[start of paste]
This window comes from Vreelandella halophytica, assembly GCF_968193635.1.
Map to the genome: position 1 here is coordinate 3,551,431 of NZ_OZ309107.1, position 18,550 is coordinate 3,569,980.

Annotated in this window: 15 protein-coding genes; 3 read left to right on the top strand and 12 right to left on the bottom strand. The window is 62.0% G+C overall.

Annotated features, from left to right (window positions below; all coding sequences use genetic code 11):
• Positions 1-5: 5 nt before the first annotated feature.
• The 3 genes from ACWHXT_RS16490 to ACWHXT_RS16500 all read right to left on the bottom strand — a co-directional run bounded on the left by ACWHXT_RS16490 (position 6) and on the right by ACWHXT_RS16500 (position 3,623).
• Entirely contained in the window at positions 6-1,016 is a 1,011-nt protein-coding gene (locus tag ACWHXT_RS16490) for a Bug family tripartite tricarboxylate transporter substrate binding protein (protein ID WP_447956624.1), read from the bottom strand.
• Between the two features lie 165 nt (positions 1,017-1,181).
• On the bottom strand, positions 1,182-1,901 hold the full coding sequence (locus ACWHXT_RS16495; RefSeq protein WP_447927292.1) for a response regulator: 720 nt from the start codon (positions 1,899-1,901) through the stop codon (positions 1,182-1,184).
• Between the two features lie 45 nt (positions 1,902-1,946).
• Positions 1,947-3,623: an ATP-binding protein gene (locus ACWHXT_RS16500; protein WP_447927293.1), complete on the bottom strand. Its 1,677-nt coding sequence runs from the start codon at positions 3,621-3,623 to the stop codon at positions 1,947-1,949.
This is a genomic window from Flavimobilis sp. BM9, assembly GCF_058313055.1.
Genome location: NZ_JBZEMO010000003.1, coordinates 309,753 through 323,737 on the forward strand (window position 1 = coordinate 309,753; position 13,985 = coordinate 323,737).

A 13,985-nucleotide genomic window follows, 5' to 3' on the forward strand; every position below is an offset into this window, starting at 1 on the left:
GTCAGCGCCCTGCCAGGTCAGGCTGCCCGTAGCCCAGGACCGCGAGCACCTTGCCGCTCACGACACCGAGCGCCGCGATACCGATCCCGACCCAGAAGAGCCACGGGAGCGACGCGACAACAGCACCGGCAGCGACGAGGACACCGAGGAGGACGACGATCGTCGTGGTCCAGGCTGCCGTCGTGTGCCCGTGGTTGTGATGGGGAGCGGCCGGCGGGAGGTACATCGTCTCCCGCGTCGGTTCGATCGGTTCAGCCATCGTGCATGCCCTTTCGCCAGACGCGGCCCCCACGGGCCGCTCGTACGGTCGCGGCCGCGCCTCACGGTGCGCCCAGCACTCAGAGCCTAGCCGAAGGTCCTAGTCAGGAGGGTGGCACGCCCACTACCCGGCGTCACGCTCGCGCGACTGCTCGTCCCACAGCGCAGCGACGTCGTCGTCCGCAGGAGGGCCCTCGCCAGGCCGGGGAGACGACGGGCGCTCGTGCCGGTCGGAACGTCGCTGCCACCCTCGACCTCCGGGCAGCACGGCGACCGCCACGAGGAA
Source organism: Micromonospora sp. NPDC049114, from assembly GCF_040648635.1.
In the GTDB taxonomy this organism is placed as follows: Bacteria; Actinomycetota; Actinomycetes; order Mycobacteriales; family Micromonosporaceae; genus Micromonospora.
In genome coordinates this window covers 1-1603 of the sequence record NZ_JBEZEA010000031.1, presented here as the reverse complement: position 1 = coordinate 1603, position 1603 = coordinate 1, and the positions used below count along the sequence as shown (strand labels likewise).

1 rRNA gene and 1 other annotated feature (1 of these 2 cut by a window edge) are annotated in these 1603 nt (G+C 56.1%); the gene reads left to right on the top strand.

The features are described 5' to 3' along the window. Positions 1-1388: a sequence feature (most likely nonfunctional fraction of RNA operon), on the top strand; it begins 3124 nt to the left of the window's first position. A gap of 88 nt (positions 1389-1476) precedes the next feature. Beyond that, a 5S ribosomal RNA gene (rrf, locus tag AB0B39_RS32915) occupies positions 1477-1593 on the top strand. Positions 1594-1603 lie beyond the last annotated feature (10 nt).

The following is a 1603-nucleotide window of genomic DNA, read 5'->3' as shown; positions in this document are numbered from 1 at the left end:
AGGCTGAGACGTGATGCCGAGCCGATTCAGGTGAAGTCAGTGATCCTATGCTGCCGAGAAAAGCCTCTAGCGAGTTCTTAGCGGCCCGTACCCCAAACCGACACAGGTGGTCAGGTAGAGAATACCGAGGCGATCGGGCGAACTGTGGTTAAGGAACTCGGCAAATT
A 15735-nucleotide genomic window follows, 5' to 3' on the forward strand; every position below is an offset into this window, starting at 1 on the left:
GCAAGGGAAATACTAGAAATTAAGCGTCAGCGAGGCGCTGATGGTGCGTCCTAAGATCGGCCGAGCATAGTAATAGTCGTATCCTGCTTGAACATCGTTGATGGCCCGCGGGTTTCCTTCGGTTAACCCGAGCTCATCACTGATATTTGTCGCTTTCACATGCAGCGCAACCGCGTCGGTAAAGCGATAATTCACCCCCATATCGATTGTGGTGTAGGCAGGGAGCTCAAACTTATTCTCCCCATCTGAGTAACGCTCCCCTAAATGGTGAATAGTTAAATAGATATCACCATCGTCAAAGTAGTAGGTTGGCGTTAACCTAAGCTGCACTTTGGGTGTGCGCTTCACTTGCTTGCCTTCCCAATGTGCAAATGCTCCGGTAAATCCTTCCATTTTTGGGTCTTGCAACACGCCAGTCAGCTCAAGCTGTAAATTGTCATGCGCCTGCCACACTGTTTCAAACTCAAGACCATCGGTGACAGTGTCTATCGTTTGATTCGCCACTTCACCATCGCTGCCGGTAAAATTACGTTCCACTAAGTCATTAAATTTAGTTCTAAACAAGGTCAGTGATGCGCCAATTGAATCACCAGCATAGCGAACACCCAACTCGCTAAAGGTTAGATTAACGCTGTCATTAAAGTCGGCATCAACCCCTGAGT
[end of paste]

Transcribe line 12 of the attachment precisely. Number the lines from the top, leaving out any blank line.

This is a genomic window from Flavimobilis sp. BM9, assembly GCF_058313055.1.